A few months ago, my husband and I went on our honeymoon to Walt Disney World. My husband, being the gentleman that he is, surprised me by booking the Disney BoardWalk Inn (one of my favorite Disney properties) as our hotel while we were down there!
If you’ve ever stayed on campus at Disney, you know it’s so incredibly different than staying off site – you literally never leave the Disney magic! We had all of these big plans to explore the hotel, try out the three different pools, water-slides, and restaurants all along the boardwalk.
But, by the time our trip came to a close, we realized that we had never taken a swim in any of the pools, tried the water-slide, and we only ate at one restaurant. Even though we had a great time, we didn’t get all of the value out of our resort that we could’ve with everything the BoardWalk Inn had to offer.
Often times, same is true in the web design world.
Clients ask a designer to work on a web project for them, and the client only gets half (or less) of the true value the designer has to offer. So how does one go about getting the full value of what a designer has to offer? The next time you work with a designer, try to remember these four simple things:
Fully brief the designer on your business.
If you hire a designer to remake your website, be ready to answer some questions about your business and the direction you want to take the project. This will save unending amounts of frustration from both the client and designer in the long run. A designer will want to know the ins and outs of your business, who your competition is, what sets you apart from your competition, and any other pertinent information pertaining to your business that they might be able to use to create a website that’s uniquely tailored to you and what you do. A web designer’s job is to create a “home” for your business online that will represent you to potential clients. The best thing you can do is to give the designer as much information about your business as possible. In return, the designer will most likely do lots of additional research to be sure he or she is creating something truly unique to your industry.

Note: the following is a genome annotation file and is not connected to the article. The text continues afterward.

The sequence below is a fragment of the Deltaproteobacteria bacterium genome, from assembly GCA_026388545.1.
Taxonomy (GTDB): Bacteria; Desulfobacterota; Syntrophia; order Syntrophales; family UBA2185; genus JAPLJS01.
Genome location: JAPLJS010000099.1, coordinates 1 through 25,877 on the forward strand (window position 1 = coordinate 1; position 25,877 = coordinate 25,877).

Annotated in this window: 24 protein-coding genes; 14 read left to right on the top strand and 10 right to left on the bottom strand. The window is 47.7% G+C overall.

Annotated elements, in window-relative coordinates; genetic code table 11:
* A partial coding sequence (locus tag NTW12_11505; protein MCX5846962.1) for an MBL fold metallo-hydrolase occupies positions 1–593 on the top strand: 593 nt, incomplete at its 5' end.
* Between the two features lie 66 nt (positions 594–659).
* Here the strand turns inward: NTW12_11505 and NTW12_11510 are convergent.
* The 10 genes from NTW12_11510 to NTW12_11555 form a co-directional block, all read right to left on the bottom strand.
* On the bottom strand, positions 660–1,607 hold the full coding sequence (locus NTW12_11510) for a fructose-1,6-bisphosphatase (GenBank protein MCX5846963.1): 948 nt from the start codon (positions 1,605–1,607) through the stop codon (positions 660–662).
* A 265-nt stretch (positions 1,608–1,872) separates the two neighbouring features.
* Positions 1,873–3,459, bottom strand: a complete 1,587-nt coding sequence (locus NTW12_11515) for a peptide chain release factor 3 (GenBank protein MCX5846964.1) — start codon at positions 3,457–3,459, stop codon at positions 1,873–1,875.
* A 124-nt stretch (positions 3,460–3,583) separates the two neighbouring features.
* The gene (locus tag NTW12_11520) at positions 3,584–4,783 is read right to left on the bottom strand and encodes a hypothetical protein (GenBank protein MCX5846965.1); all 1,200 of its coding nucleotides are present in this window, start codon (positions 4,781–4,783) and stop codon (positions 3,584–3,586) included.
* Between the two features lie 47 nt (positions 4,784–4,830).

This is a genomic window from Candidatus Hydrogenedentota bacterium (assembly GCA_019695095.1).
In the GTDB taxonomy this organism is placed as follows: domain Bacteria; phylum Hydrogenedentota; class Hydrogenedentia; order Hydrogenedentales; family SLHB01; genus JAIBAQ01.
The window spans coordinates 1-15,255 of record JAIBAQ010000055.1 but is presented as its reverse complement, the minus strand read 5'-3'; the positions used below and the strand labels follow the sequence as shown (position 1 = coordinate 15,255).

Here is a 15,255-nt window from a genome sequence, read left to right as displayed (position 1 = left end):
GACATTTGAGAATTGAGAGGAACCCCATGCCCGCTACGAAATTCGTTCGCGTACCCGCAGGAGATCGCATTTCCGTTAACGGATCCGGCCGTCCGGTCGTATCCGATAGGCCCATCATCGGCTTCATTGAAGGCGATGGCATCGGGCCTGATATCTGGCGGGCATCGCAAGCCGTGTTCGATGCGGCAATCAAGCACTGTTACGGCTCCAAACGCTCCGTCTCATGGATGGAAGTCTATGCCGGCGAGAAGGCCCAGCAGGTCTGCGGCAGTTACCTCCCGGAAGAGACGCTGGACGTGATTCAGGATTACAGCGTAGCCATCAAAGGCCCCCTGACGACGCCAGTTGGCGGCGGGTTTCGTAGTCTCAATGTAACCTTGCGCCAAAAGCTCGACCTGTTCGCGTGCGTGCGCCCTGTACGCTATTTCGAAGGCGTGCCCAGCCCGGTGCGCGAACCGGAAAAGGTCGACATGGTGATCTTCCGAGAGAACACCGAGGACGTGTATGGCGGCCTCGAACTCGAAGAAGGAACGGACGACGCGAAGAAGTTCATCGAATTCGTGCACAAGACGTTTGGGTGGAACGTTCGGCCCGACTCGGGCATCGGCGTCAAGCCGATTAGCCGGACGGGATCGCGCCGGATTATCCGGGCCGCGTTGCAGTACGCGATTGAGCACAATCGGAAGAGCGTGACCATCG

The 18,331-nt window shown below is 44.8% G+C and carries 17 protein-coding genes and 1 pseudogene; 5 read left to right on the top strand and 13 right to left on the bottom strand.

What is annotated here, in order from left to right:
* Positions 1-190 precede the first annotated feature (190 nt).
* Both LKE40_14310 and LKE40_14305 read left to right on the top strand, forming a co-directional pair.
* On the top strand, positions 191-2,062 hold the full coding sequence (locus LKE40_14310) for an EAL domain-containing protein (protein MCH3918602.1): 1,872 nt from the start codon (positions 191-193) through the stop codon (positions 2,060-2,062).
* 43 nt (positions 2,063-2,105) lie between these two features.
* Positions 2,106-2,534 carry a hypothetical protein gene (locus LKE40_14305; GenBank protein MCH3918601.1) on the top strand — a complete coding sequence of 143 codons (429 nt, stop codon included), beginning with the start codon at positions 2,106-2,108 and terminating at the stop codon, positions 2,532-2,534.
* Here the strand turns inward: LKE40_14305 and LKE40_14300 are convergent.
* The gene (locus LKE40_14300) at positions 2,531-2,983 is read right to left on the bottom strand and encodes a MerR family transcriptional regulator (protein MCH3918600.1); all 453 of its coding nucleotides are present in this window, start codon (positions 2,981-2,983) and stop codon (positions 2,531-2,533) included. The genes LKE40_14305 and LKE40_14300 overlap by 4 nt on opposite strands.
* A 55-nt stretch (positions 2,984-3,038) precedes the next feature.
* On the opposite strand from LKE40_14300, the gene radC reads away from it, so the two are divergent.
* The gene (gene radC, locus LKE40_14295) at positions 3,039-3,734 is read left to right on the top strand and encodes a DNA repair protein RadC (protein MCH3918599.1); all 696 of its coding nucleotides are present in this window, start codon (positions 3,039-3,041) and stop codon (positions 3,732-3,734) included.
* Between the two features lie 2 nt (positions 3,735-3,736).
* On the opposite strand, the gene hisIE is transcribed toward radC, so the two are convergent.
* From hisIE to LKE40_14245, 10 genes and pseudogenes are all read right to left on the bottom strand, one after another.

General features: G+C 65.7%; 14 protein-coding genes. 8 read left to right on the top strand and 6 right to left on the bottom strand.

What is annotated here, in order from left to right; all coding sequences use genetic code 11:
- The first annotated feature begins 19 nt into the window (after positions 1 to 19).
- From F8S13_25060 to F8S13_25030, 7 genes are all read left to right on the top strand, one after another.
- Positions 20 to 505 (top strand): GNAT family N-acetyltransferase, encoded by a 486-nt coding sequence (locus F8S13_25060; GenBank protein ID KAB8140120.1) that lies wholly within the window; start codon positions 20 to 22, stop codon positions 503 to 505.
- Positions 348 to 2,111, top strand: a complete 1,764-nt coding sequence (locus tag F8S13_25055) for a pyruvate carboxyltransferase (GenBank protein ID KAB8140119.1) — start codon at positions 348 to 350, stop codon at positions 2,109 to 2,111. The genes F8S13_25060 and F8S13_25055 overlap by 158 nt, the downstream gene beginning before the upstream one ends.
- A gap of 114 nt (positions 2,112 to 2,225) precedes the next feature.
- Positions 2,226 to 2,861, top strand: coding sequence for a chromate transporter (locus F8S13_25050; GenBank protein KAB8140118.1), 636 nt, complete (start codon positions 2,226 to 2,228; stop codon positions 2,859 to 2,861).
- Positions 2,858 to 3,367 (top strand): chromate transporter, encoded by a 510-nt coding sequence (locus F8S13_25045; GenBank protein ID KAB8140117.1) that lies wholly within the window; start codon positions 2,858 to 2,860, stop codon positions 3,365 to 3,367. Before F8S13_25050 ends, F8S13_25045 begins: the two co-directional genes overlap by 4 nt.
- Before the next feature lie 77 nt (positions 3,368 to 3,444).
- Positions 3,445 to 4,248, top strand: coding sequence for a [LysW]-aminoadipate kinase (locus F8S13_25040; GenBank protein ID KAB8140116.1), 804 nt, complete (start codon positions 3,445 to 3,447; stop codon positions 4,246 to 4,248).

Give the designer some inspiration.
Designers want to know what you like, what you don’t like, what you absolutely love and what you absolutely cannot stand (in terms of design, color palette, etc.). If you cannot STAND the color red, be sure to mention that to your designer, so they don’t start creating a website with a red color palette (yes, that really happened). Or if you truly despise full screen websites, be sure to mention that to your designer as well. The more information that can be given on the front end, the faster the designer can get to the perfect solution for you. It’s also not a bad idea to give them a couple of ideas of websites you really love (but make sure to tell them why you love about them). But in turn, remember that a designer can’t completely replicate a design, just take inspiration from it.
Allow the designer some room to be creative.
On the flip side, allow your designer some room to play around. Chances are, they want to create something that’s unique (and epic), and it might mean trying something that’s never been done before, or going in a bit of a different direction that you originally thought you would like. Instead of shutting them down right away, give their idea a try. Chances are they’ve put in the research, have some experience, and know what will work and be attractive from a design standpoint.
Remember that good design takes time.
Some designers get things done really quickly. They come up with the best idea first, run with it, and hit it out of the park from the get-go. However, for many designers, coming up with the perfect idea usually takes a little bit of time (and usually the best idea isn’t their first idea). Time frame usually varies from project to project, so make sure to discuss the project time frame with your designer from the project’s onset so you’re both on the same page. Remember, your designer will be doing research, creating sketches, wire frames, color palettes, and choosing font pairings in an attempt to create something not only unique, but distinctive to your business, which can take quite a bit of time.
The next time you contact your web designer or start a new web project, try keeping these four simple guidelines in mind. In doing so, you’ll be sure to get the most value out of your web designer, and in turn, help them create something you’ll be proud to display to clients.